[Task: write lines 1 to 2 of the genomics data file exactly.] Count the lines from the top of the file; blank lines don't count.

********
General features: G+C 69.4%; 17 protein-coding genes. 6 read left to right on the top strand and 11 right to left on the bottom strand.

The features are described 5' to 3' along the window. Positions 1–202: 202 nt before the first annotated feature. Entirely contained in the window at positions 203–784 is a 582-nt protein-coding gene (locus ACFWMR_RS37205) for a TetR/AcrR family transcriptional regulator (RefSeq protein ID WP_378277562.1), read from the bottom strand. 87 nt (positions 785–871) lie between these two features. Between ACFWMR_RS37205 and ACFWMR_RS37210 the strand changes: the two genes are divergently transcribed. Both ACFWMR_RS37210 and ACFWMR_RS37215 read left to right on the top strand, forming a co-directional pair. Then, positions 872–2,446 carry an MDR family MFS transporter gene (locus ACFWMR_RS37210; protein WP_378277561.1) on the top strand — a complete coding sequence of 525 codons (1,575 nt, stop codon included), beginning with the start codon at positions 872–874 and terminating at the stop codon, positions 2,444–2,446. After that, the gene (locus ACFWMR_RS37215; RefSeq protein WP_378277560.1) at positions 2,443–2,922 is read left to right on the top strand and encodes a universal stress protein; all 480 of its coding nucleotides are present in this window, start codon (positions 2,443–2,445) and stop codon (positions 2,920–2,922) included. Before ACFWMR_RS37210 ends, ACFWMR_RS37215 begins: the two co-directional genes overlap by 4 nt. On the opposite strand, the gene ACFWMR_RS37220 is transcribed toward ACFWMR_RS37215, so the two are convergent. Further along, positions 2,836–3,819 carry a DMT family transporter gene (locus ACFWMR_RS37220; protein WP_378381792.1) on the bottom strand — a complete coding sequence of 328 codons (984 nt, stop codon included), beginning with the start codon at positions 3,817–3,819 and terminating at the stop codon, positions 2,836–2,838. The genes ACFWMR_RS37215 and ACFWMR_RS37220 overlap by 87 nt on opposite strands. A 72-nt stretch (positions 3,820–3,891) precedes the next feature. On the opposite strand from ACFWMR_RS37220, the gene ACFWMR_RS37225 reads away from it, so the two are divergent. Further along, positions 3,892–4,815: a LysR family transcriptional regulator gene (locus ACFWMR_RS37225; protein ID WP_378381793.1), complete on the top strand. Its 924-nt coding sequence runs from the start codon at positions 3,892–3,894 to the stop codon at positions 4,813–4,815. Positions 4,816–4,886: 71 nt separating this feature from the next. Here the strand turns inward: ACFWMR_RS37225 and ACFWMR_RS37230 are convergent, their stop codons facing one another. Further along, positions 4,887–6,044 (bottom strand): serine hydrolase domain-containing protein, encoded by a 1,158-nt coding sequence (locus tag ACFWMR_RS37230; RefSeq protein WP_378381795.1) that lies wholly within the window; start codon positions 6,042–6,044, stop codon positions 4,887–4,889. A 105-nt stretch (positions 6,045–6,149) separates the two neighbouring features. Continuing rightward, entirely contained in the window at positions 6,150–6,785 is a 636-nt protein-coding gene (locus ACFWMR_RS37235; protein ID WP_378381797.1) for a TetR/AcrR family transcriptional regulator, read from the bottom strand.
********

General features: G+C 69.4%; 17 protein-coding genes. 6 read left to right on the top strand and 11 right to left on the bottom strand.

The features are described 5' to 3' along the window. Positions 1–202: 202 nt before the first annotated feature. Entirely contained in the window at positions 203–784 is a 582-nt protein-coding gene (locus ACFWMR_RS37205) for a TetR/AcrR family transcriptional regulator (RefSeq protein ID WP_378277562.1), read from the bottom strand. 87 nt (positions 785–871) lie between these two features. Between ACFWMR_RS37205 and ACFWMR_RS37210 the strand changes: the two genes are divergently transcribed. Both ACFWMR_RS37210 and ACFWMR_RS37215 read left to right on the top strand, forming a co-directional pair. Then, positions 872–2,446 carry an MDR family MFS transporter gene (locus ACFWMR_RS37210; protein WP_378277561.1) on the top strand — a complete coding sequence of 525 codons (1,575 nt, stop codon included), beginning with the start codon at positions 872–874 and terminating at the stop codon, positions 2,444–2,446. After that, the gene (locus ACFWMR_RS37215; RefSeq protein WP_378277560.1) at positions 2,443–2,922 is read left to right on the top strand and encodes a universal stress protein; all 480 of its coding nucleotides are present in this window, start codon (positions 2,443–2,445) and stop codon (positions 2,920–2,922) included. Before ACFWMR_RS37210 ends, ACFWMR_RS37215 begins: the two co-directional genes overlap by 4 nt. On the opposite strand, the gene ACFWMR_RS37220 is transcribed toward ACFWMR_RS37215, so the two are convergent. Further along, positions 2,836–3,819 carry a DMT family transporter gene (locus ACFWMR_RS37220; protein WP_378381792.1) on the bottom strand — a complete coding sequence of 328 codons (984 nt, stop codon included), beginning with the start codon at positions 3,817–3,819 and terminating at the stop codon, positions 2,836–2,838. The genes ACFWMR_RS37215 and ACFWMR_RS37220 overlap by 87 nt on opposite strands. A 72-nt stretch (positions 3,820–3,891) precedes the next feature. On the opposite strand from ACFWMR_RS37220, the gene ACFWMR_RS37225 reads away from it, so the two are divergent. Further along, positions 3,892–4,815: a LysR family transcriptional regulator gene (locus ACFWMR_RS37225; protein ID WP_378381793.1), complete on the top strand. Its 924-nt coding sequence runs from the start codon at positions 3,892–3,894 to the stop codon at positions 4,813–4,815. Positions 4,816–4,886: 71 nt separating this feature from the next. Here the strand turns inward: ACFWMR_RS37225 and ACFWMR_RS37230 are convergent, their stop codons facing one another. Further along, positions 4,887–6,044 (bottom strand): serine hydrolase domain-containing protein, encoded by a 1,158-nt coding sequence (locus tag ACFWMR_RS37230; RefSeq protein WP_378381795.1) that lies wholly within the window; start codon positions 6,042–6,044, stop codon positions 4,887–4,889. A 105-nt stretch (positions 6,045–6,149) separates the two neighbouring features. Continuing rightward, entirely contained in the window at positions 6,150–6,785 is a 636-nt protein-coding gene (locus ACFWMR_RS37235; protein ID WP_378381797.1) for a TetR/AcrR family transcriptional regulator, read from the bottom strand.